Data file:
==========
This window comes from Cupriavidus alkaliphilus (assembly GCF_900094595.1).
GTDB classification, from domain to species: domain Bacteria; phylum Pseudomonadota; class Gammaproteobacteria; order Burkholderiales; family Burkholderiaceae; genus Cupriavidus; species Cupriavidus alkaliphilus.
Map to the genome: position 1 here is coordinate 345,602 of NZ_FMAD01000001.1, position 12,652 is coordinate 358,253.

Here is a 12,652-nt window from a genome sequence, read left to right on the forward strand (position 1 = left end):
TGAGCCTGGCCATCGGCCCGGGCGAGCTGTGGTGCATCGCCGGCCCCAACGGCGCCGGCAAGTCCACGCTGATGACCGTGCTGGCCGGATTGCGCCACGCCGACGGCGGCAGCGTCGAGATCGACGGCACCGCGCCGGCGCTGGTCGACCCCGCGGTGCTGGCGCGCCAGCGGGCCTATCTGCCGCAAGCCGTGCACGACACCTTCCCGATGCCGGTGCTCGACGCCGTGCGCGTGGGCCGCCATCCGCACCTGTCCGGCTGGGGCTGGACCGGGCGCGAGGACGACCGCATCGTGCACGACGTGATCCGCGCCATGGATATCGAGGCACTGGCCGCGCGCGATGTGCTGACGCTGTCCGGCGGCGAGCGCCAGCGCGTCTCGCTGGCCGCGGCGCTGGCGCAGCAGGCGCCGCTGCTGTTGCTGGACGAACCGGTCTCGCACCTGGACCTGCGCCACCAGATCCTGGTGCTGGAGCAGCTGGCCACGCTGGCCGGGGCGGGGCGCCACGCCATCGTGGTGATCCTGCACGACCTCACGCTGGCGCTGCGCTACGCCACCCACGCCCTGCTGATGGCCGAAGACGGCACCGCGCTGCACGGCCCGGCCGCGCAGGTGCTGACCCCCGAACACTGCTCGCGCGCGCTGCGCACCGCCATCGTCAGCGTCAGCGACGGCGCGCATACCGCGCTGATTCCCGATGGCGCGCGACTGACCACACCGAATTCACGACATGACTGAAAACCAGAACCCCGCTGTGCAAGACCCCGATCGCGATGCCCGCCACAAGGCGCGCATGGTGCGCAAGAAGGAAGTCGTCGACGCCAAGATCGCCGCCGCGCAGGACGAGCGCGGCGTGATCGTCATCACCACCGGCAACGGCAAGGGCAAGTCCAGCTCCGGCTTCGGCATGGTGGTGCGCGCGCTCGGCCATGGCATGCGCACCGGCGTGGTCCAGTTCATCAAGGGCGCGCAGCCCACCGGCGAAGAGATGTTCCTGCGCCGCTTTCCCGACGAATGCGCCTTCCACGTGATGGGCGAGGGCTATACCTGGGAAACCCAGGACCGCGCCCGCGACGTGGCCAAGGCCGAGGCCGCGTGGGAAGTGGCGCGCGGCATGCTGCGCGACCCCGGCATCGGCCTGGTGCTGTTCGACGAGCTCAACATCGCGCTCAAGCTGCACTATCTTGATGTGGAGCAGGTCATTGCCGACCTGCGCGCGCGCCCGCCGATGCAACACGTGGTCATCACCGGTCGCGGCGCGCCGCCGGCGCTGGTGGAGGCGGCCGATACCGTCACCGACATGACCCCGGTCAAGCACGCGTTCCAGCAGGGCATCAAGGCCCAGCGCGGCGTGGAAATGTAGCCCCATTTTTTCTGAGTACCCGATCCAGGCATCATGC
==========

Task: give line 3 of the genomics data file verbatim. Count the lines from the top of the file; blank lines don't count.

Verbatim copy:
Map to the genome: position 1 here is coordinate 345,602 of NZ_FMAD01000001.1, position 12,652 is coordinate 358,253.